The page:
Forgiveness Takes Practice(s)

by By T. Scott Daniels

In both the old and new testaments, forgiveness plays a central role for the people of God. Most of the temple codes and laws in the Torah relate in one way or another to forgiveness, either God’s forgiveness of His people or His people’s forgiveness of one another. The cross has rightly become the symbol of forgiveness for Christians throughout the centuries.

When the disciples asked Jesus to teach them how to pray so the world would know they were His followers, He taught them a prayer in which one of the central tenets is to “Forgive us our debts, as we forgive our debtors.” Forgiveness is not optional for Christ followers. In fact, it stands as a primary virtue that defines Christian faith. But that doesn’t mean it’s easy. In fact, true forgiveness is not fully possible apart from the work of the Holy Spirit. Platitudes like “just forgive and forget” not only trivialize the challenge of forgiveness, but also heap additional guilt on people struggling to forgive those who have hurt them. How can the people of God learn to forgive as Christ has forgiven us?

The film Dead Man Walking portrays the story of Sister Helen Prejean as she struggles to serve as spiritual advisor to Louisiana death row inmate Matthew Poncelet. Although fictional, the story illustrates Sister Helen’s real experiences ministering to convicts like Matthew. I love the beautiful and complicated way the film portrays Christian forgiveness. It also reveals at least three important truths about forgiveness.

First, I am reminded that in order for forgiveness to take place, sin must be taken seriously. In the film, other spiritual leaders remain unconcerned about Matthew experiencing forgiveness. Their primary concerns are that he partakes in the Eucharist (simply as ritual) and that he goes peaceably to his execution. But Sister Helen refuses to pacify him or bestow an empty blessing. She keeps working, talking, probing, and loving until Matthew—who consistently blames others for his horrific crimes—tells the truth about himself and his actions.

In a powerful moment of genuine confession, Matthew breaks down with Sister Helen and reveals the truth about his responsibility in the brutal murder of two young people. In that Spirit-filled moment of confession, Sister Helen looks at him, extending the grace of Christ. She quotes John 8:32, “You will know the truth, and the truth will set you free.” Genuine forgiveness and absolution take place when Matthew faces the truth about himself.

Christians often desire forgiveness without confession of sin. Forgiveness requires that we take sin seriously. Humankind is very good at blame. When God finds sinful Adam hiding from Him in the Garden of Eden, He asks him if he had eaten from the forbidden tree. Adam replies, “The woman you put here with me, she gave me some fruit from the tree, and I ate it” (Genesis 3:12). Did you catch that? Adam worked in a double-blame. He blamed the woman and her Creator for his sin. From the beginning, humankind has excelled at covering sin, ignoring our rebelliousness, or shifting the blame for brokenness to others. Forgiveness cannot begin until we recognize, name, and confess the ways we have been hurt and the ways that we have hurt others.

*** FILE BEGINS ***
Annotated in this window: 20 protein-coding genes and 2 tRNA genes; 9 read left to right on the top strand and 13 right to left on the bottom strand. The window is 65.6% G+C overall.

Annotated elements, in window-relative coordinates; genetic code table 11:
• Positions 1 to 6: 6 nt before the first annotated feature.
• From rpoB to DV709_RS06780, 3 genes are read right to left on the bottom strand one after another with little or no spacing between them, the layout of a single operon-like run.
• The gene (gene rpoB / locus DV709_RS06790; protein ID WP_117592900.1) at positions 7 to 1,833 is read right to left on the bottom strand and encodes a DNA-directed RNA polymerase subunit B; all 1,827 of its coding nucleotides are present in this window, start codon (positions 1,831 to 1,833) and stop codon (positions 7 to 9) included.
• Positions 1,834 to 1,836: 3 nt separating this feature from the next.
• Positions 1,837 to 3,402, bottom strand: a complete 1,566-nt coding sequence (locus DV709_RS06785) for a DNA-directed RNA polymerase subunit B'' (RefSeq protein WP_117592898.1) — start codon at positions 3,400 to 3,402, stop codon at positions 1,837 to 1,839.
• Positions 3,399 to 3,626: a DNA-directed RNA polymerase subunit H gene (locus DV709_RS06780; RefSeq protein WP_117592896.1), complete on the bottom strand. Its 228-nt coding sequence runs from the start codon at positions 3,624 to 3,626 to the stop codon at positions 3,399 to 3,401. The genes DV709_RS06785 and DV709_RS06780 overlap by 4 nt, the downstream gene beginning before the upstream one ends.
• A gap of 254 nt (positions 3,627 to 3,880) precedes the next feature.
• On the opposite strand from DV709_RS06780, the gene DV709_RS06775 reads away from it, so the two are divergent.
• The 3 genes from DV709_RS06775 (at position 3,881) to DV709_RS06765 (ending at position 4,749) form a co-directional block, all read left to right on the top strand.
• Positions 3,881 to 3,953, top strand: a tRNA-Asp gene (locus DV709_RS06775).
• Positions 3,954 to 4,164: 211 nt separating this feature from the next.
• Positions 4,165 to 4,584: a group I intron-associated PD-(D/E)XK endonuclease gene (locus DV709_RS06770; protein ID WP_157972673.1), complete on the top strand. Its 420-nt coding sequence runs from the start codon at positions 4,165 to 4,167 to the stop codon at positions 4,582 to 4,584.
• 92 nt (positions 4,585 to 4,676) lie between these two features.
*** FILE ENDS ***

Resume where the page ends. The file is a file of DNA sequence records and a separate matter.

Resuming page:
Second, forgiveness means moving toward reconciliation and not just retribution. The ancient concept of justice focused on restoring balance in the world. For most people, however, justice is more about retribution.

In Dead Man Walking, the devastation wrought on the families of Matthew’s victims overwhelms. But even more horrific is how their anger and bitterness begin to define their existence. Both families work diligently for, and finally get to witness, Matthew’s death as punishment for his actions. But as is always the case, retribution fails to bring longed-for peace.

Which leads me to my final observation. Forgiveness takes practice, or more precisely, it takes practices. My favorite quote from the movie is toward the end when the father of one of the victims encounters Sister Helen after Matthew’s funeral. Still filled with hate, he tells Sister Helen he wishes he could move on, but he simply doesn’t have her faith. She responds with some exasperation, “It isn’t faith. It’s work!”

In that one brief line, the contrast between Sister Helen and the others in the film becomes clear. Sister Helen isn’t a model of Christian forgiveness because she believes in God more than others. She isn’t some kind of “super saint”—far from it. Sister Helen embodies forgiveness and grace in the most challenging of circumstances because she works every day at peace and reconciliation. In small and large ways, she works at and practices forgiveness.

Becoming people of forgiveness requires our participation in the Spirit-filled practices of forgiveness. Forgiveness in the most challenging moments occurs only when we have learned to forgive in the small moments. John Wesley led his Methodist small groups to begin their weekly encounters with the question, “How have you sinned since the last time we got together?” How much better would the people of God be at forgiveness if we took sin seriously enough to practice confessing and forgiving one another?

Dead Man Walking ends with Sister Helen and the victim’s father kneeling in prayer. Forgiveness isn’t easy. It takes work. But it is one of the primary qualities that define us as Christ’s disciples. He forgives us our debts and we, by His grace, work at forgiving our debtors.

Originally published in the Spring '12 issue of APU Life. Download the PDF or view all issues.